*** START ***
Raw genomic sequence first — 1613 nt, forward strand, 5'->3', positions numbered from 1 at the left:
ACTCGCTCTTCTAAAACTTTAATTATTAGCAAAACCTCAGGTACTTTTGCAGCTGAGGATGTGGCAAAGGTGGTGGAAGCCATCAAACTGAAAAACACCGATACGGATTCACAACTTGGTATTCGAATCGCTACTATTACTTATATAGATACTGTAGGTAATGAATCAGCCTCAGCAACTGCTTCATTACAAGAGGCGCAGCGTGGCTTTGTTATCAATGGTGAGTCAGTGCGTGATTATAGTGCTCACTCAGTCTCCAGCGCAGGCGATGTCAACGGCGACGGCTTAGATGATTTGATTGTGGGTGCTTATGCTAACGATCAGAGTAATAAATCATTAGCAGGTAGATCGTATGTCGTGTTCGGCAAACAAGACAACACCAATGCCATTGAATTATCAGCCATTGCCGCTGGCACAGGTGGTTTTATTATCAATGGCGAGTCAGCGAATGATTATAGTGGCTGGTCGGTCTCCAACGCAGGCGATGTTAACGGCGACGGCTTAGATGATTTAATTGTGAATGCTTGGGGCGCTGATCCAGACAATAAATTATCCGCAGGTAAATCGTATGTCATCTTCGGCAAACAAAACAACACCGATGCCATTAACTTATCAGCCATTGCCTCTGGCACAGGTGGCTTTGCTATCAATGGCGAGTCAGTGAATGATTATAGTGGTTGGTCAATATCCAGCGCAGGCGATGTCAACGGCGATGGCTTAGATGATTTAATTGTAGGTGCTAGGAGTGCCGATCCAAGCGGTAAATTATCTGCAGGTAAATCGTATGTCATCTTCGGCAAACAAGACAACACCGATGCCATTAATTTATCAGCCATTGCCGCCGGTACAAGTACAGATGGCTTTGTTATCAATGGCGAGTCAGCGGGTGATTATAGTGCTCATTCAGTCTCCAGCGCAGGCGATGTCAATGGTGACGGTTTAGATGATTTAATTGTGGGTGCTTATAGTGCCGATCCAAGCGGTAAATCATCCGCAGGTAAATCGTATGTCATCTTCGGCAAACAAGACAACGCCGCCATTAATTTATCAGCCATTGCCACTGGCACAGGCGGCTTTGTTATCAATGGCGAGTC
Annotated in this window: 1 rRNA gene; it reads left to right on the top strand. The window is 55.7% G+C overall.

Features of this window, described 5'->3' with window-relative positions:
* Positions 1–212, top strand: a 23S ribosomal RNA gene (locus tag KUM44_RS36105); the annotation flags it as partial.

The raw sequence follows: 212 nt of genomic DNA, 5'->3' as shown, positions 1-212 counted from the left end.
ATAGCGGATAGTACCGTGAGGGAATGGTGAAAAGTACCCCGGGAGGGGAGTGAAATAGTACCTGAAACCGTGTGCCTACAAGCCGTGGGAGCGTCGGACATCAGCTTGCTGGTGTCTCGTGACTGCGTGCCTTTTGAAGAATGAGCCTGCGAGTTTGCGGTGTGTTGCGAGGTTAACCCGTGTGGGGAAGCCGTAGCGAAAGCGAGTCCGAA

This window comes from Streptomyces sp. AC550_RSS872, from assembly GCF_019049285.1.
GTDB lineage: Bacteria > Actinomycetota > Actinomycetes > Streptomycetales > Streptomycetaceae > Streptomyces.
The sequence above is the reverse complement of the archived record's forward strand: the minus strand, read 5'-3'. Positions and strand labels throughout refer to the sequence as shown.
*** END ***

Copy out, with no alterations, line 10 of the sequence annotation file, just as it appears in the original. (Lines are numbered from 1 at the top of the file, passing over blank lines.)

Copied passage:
The sequence above is the reverse complement of the archived record's forward strand: the minus strand, read 5'-3'. Positions and strand labels throughout refer to the sequence as shown.